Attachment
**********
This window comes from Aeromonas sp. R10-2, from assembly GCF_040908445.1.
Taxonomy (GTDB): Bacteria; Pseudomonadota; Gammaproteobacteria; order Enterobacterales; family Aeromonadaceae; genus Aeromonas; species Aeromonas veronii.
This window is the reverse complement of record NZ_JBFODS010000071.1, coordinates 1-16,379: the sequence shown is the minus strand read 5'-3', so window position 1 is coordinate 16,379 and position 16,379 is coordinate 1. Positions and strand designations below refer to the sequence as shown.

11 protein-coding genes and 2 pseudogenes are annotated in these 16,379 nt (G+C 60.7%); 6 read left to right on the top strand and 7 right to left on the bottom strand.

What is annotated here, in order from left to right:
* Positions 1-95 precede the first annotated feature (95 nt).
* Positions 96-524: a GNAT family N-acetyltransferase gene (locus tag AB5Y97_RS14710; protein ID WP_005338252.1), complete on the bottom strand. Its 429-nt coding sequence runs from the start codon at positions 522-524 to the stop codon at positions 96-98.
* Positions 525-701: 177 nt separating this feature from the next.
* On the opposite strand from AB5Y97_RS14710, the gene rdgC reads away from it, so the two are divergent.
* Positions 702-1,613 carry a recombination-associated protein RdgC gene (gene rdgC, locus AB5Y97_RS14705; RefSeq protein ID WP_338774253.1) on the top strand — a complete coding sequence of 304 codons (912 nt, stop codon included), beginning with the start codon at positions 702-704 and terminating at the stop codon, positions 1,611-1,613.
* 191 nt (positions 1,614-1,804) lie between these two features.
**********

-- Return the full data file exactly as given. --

This window comes from Aeromonas sp. R10-2, from assembly GCF_040908445.1.
Taxonomy (GTDB): Bacteria; Pseudomonadota; Gammaproteobacteria; order Enterobacterales; family Aeromonadaceae; genus Aeromonas; species Aeromonas veronii.
This window is the reverse complement of record NZ_JBFODS010000071.1, coordinates 1-16,379: the sequence shown is the minus strand read 5'-3', so window position 1 is coordinate 16,379 and position 16,379 is coordinate 1. Positions and strand designations below refer to the sequence as shown.

11 protein-coding genes and 2 pseudogenes are annotated in these 16,379 nt (G+C 60.7%); 6 read left to right on the top strand and 7 right to left on the bottom strand.

What is annotated here, in order from left to right:
* Positions 1-95 precede the first annotated feature (95 nt).
* Positions 96-524: a GNAT family N-acetyltransferase gene (locus tag AB5Y97_RS14710; protein ID WP_005338252.1), complete on the bottom strand. Its 429-nt coding sequence runs from the start codon at positions 522-524 to the stop codon at positions 96-98.
* Positions 525-701: 177 nt separating this feature from the next.
* On the opposite strand from AB5Y97_RS14710, the gene rdgC reads away from it, so the two are divergent.
* Positions 702-1,613 carry a recombination-associated protein RdgC gene (gene rdgC, locus AB5Y97_RS14705; RefSeq protein ID WP_338774253.1) on the top strand — a complete coding sequence of 304 codons (912 nt, stop codon included), beginning with the start codon at positions 702-704 and terminating at the stop codon, positions 1,611-1,613.
* 191 nt (positions 1,614-1,804) lie between these two features.